Black Voices For Trump board member Paris Dennard said Sunday that President Trump is well within his right to name a successor to Supreme Court Justice Ruth Bader Ginsburg, and that the New York City native was confirmed by the Senate in a shorter time than there is from now until the 2020 elections.
Dennard, a former George W. Bush White House staffer, told "America's News HQ" that there have been 29 instances of a Supreme Court vacancy occurring during an election year, and that Ginsburg was confirmed in fewer than the 44 days until November 3.
Ginsburg was confirmed 96-3 by a Democratic-majority Senate on August 3, 1993 -- 42 days after President Clinton nominated her to the seat previously held by Justice Byron White, a Kennedy appointee.
At the time, Ginsburg received widespread support among the senators, with the three no-votes coming from Republicans Bob Smith of New Hampshire, Jesse Helms of North Carolina and Don Nickles of Oklahoma.
"At the end of the day, this is about the Constitution," Dennard told host Alicia Acuna.
"And we know that in our system of government, the president of the United States is afforded the opportunity to nominate a Supreme Court justice if it happens to be vacated -- and we know that 29 times in the past this has happened during a presidential election year, and even when the late great Justice Ginsburg was nominated, it took her 42 days to be confirmed."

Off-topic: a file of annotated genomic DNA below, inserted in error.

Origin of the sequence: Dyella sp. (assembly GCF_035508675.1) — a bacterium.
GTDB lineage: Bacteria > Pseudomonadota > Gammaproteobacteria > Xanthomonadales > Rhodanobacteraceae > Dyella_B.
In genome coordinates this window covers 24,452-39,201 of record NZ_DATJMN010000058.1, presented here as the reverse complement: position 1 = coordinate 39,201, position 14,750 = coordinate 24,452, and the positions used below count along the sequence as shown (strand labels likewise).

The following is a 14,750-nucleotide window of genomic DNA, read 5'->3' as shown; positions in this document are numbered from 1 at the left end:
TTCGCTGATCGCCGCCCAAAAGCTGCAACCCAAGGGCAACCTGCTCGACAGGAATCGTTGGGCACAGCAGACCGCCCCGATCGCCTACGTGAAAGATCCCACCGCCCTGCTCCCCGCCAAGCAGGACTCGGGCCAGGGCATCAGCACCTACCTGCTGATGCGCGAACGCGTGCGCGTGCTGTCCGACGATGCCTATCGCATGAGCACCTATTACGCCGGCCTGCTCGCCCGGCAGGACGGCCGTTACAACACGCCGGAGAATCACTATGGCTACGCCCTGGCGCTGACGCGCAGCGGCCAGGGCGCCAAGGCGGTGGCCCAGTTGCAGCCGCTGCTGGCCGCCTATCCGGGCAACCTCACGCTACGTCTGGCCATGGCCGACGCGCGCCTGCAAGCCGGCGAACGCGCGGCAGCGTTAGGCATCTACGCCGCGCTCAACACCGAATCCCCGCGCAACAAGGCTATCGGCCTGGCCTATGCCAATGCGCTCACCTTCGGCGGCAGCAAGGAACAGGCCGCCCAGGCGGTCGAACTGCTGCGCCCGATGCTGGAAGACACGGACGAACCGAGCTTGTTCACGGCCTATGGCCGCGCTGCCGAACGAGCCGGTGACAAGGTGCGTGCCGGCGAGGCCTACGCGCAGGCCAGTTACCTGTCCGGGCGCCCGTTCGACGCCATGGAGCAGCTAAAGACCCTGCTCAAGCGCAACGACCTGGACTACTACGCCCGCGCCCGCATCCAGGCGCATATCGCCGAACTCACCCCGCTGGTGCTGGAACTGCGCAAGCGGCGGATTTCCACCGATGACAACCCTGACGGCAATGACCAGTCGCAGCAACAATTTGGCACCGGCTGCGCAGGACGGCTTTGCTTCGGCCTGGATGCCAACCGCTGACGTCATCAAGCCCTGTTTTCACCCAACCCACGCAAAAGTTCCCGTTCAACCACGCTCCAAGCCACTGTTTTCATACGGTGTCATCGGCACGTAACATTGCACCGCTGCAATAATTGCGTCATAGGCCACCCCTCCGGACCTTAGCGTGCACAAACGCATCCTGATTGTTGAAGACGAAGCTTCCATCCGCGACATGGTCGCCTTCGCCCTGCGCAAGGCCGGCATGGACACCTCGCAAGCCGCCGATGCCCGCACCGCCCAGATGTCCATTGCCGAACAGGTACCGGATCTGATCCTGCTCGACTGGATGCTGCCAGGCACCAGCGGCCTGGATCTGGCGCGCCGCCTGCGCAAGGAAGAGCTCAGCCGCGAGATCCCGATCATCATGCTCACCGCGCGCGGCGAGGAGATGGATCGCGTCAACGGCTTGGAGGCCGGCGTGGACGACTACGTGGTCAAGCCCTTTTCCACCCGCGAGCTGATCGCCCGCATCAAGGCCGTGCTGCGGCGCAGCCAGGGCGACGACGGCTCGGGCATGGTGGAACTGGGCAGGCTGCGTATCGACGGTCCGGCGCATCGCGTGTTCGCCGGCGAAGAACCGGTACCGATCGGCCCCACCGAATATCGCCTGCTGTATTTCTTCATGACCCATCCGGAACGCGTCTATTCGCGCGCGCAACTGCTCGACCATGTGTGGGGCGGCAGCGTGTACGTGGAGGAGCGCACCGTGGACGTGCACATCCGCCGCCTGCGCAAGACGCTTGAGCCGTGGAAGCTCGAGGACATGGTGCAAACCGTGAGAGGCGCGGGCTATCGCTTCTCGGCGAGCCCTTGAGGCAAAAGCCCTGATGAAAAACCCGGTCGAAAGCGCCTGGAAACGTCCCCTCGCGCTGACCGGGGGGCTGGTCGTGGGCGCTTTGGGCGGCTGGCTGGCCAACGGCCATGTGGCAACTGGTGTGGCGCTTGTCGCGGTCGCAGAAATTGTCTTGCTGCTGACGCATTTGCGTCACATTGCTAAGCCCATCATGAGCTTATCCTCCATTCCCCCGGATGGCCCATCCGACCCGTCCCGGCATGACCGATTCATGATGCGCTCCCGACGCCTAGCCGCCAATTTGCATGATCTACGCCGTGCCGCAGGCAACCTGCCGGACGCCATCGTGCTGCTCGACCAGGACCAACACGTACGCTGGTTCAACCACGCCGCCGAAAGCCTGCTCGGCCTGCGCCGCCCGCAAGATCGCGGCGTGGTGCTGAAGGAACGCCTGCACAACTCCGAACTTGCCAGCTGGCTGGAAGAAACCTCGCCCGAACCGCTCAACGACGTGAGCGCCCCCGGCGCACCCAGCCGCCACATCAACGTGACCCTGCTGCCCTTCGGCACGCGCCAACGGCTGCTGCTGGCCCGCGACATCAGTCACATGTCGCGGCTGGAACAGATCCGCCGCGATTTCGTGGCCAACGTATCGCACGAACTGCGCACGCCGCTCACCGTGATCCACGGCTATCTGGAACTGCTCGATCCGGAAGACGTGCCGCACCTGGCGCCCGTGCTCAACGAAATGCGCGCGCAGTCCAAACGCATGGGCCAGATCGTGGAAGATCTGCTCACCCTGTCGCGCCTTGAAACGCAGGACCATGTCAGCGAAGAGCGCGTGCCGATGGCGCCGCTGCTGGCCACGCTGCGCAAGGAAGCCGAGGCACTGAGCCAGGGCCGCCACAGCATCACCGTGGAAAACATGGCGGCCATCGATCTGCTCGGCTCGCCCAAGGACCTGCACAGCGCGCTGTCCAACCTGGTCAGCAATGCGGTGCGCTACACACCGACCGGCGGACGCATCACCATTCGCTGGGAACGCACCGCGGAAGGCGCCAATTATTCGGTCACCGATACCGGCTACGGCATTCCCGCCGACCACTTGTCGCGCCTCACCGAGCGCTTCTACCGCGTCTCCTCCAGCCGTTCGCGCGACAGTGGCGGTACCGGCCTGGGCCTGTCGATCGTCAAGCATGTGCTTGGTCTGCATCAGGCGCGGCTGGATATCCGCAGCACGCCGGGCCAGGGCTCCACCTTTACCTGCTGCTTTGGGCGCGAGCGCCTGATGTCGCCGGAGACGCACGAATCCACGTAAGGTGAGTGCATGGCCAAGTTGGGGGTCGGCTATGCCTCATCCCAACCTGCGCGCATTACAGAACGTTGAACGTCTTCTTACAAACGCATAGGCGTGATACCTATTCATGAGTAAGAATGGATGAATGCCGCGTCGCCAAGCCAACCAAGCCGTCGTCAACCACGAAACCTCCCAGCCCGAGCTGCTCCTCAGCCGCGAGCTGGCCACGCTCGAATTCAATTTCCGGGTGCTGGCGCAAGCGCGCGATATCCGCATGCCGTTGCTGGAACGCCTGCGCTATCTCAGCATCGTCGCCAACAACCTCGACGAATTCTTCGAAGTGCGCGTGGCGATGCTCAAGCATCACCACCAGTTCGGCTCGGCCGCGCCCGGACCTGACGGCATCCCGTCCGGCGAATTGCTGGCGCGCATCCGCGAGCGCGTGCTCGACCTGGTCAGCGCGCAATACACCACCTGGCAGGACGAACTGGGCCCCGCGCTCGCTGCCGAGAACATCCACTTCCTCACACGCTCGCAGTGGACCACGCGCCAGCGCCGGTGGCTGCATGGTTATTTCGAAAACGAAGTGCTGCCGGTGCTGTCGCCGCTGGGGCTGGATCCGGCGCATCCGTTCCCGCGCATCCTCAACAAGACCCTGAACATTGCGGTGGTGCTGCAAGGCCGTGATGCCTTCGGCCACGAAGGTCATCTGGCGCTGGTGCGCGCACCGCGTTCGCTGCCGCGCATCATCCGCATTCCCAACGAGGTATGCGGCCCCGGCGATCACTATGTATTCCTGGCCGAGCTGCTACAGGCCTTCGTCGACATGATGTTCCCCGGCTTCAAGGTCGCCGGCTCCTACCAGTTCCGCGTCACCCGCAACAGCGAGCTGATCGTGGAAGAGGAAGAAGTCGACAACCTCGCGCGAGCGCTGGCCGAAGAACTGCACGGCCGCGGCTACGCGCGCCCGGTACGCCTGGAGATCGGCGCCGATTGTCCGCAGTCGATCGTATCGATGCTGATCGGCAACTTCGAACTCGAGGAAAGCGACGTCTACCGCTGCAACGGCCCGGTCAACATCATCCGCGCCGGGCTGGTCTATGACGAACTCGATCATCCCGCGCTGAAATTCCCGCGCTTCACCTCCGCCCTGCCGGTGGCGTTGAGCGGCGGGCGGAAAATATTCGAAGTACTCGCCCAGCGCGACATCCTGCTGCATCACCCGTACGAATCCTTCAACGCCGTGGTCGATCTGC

Dennard praised the president for his transparency in publishing a list -- with updates added last week -- of potential jurists from which to choose exclusively.
"President Trump has been very forthright and so open throughout this entire process on the type of judges that he would want to have on the Supreme Court," he said.
"So the American people — Democrats, Republicans, the media -- everyone knows exactly the type of person the president wants to put on the bench. He’s been totally transparent in this process, and it’s his obligation, it’s his duty, it’s his constitutional authority to nominate the next Supreme Court justice to fill the seat vacated by the late Justice Ginsburg."
Pivoting to the subject of the election, Dennard ripped Democratic presidential nominee Joe Biden, and said that Trump is a "person of action" who is receiving "increasing" support from the Black community.
Dennard derided Biden as a "bigot" who he said "destroyed the Black community" through endeavors like the 1994 Crime Bill which was signed into law by Clinton, and that "generational wealth" in the Black community has been hampered by the Delaware politician.
Trump, he said, has a "winning record of achievement for the Black community:
"Whether it’s education, supporting school choice and charter schools, and historically black colleges and universities... whether it’s his stance on criminal justice reform and Opportunity Zones, he has a record of results that the black community can be proud of," Dennard remarked.